Dr. Ian Fleming RSA 1906-1994
Elected ARSA: 19 March 1947
Elected RSA: 2 August 1956
With the death of lan Fleming, in his 88th year on Sunday 24 July, 1994, the Royal Scottish Academy and Scottish Art suffered a great loss. When in 1993, The Robert Gordon University honoured Dr Fleming the Royal Scottish Academy’s most senior member, with an Honorary Degree of Doctor of Arts he became the first citizen of Aberdeen to have received such honours from both Universities in the city -a fitting recognition of the high esteem in which he was held not only in Aberdeen but throughout Scotland.
Born in Glasgow he was from his earliest days as a pupil at Hyndland School never in any doubt as to his future evocation as an artist. While a student at Glasgow School of Art, in the stimulating company of such noted contemporaries as James Mcintosh Patrick and Edward Baird, he quickly established a reputation as a brilliant draughtsman and a skilful engraver and etcher.
Soon afterwards as member of the painting staff at the School he was to paint the perceptive portrait of two of his students Robert Colquhoun and Robert MacBryde who were to become the Scots contingent of the wartime Neo-Romantics.
The onset of War saw him as a reserve: policeman in Glasgow City, recording his experience in a series of etchings. From 1941 he served with the Pioneer Corps as a 2nd Lieutenant in Normandy continuing through the Low Countries across the Rhine into Germany, always with his drawing and painting materials to hand; always recording.
Demobbed in 1946, having achieved the rank of Acting-Major, he returned to Glasgow for a final period at Glasgow School of Art. He was elected an Associate of the Royal Scottish Academy in 1947 and left Glasgow in 1948 to succeed James Cowie as Warden of Patrick Allan-Fraser College of Art, Hospitalfield, Arbroath, an idyllic place for his wife Cath, one of his former students and for his young family, the inspiration for a particularly fruitful time in his painting.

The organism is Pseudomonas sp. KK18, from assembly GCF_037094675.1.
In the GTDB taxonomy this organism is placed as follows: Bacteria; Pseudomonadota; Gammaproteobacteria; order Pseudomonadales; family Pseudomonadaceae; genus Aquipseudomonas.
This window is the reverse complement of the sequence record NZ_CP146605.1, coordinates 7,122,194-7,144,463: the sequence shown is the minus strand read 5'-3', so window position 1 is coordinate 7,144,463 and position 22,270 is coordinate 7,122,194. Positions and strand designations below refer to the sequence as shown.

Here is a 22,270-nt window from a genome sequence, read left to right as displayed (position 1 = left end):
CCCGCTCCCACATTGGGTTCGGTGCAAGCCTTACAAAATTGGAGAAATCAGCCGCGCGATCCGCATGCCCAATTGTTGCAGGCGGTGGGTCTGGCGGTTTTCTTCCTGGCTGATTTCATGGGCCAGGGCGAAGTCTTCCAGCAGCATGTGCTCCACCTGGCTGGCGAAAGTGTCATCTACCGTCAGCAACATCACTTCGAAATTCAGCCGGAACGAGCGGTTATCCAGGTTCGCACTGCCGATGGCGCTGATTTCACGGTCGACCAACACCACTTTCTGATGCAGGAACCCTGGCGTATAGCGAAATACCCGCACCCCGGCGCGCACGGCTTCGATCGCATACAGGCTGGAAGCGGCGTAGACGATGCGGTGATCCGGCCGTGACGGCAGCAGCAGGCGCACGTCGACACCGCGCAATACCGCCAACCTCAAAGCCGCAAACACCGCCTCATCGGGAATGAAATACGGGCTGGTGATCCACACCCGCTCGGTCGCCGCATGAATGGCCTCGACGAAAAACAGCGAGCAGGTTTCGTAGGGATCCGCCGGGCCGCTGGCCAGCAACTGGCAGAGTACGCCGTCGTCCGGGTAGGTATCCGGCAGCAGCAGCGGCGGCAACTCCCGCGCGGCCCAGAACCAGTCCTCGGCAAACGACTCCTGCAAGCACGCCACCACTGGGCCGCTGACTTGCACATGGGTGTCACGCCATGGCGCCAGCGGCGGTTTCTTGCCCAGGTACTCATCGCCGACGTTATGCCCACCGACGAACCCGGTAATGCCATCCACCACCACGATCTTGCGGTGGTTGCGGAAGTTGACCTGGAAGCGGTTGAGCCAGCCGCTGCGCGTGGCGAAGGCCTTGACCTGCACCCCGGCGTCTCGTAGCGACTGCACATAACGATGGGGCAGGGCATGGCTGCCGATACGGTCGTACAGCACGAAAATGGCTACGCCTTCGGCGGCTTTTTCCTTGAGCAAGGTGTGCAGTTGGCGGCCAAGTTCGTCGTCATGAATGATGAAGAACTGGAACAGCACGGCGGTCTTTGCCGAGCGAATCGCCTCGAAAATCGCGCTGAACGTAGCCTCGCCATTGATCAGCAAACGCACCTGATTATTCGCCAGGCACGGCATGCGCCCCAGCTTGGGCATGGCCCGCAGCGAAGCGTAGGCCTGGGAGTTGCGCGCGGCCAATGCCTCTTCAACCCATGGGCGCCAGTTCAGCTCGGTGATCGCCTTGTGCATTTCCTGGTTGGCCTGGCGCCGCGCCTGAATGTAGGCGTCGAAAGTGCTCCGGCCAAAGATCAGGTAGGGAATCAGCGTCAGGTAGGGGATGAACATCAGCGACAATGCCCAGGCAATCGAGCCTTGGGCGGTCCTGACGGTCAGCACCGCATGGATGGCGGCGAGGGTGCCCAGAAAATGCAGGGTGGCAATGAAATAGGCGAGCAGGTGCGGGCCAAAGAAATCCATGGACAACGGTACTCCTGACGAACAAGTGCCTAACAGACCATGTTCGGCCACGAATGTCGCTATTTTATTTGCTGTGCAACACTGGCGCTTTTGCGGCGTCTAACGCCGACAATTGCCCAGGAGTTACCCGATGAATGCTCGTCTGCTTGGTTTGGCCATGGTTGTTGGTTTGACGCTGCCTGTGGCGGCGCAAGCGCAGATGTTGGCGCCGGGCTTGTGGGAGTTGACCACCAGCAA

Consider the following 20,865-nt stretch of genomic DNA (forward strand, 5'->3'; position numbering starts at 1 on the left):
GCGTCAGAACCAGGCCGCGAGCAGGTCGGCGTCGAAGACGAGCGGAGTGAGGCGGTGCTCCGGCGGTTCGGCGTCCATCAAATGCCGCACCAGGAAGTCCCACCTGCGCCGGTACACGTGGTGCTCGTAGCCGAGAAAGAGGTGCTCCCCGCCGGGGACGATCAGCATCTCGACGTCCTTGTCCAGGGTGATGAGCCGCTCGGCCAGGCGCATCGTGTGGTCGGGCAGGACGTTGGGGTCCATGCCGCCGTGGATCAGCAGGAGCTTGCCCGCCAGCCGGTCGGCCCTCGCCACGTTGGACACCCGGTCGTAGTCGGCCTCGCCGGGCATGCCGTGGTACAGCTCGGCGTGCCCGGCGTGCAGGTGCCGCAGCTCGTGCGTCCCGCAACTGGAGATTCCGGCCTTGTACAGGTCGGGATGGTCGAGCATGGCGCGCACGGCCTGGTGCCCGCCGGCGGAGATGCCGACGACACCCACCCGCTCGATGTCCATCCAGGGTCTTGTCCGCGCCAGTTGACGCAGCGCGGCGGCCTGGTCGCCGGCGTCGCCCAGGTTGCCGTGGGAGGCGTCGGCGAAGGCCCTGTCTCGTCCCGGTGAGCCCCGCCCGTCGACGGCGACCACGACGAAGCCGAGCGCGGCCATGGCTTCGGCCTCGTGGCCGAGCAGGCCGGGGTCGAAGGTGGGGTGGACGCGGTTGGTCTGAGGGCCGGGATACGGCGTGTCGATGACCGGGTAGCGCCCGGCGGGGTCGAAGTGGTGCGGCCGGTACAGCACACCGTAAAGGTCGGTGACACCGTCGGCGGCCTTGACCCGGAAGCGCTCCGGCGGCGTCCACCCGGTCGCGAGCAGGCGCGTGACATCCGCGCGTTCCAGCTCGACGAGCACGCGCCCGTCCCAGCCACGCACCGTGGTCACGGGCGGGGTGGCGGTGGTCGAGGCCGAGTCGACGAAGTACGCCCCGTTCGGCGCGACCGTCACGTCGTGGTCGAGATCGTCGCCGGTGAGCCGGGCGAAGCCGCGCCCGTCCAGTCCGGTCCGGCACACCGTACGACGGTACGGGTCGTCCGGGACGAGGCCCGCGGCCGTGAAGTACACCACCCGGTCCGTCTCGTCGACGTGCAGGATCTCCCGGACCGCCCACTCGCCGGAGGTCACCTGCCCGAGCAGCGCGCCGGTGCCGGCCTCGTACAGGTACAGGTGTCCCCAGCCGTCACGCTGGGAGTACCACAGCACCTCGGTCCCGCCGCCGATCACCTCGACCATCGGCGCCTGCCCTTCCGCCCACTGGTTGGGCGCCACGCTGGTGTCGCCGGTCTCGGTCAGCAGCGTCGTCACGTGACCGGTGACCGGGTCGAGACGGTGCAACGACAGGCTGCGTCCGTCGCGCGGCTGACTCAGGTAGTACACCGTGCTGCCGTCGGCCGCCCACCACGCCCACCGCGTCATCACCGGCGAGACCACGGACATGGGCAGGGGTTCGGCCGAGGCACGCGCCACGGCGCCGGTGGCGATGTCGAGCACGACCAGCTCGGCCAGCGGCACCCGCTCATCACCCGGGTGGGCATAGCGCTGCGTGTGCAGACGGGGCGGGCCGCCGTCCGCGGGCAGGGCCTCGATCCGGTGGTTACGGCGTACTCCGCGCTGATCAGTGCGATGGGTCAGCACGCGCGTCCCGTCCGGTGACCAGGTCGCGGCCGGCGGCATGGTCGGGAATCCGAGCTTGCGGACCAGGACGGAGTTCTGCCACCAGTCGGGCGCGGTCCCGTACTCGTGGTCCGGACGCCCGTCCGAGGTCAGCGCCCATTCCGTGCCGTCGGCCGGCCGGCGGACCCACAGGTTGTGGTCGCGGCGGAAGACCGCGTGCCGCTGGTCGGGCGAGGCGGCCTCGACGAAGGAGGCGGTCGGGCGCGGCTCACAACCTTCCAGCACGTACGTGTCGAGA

In 1954 he accepted the position of Principal of Gray’s School of Art in Aberdeen. Shortly after, in 1956, he was elected a Member of the Royal Scottish Academy. He was an avuncular presence both in the Academy and the School, always supportive of the young, ready, if needed with a spot of trenchant criticism.
Under his guidance there was a gradual increase in the number of students, necessitating a move from Schoolhill to a fine new building in Garthdee. During this time he played the key role in the revival in 1958 of the Aberdeen Artists Society, which had lain moribund since 1939, and is today the most important exhibition in Aberdeen City Gallery’s annual calendar.
He has stated his recreation in “Who's Who” to be “anything Scottish”. This was manifested in many ways including his Chairmanship of the Saltire Society in Aberdeen. He would have been too modest to say “public service”, but after retiral from Gray’s in 1971, a life long Rotarian, he became the enthusiastic founder-Chairman of Peacock Printmakers and Artspace, and gave his time generously in support of Cyrenians.
Fellow members, ex-students and friends will fondly remember him as a prolific artist, a sparkling and humorous conversationalist, and a seemingly fathomless resource with an encyclopaedic knowledge of art and artists which he happily shared. He is survived by his wife Cath, daughters Elspeth and Fiona and son Alistair.
Transcribed from the 1994 RSA Annual Report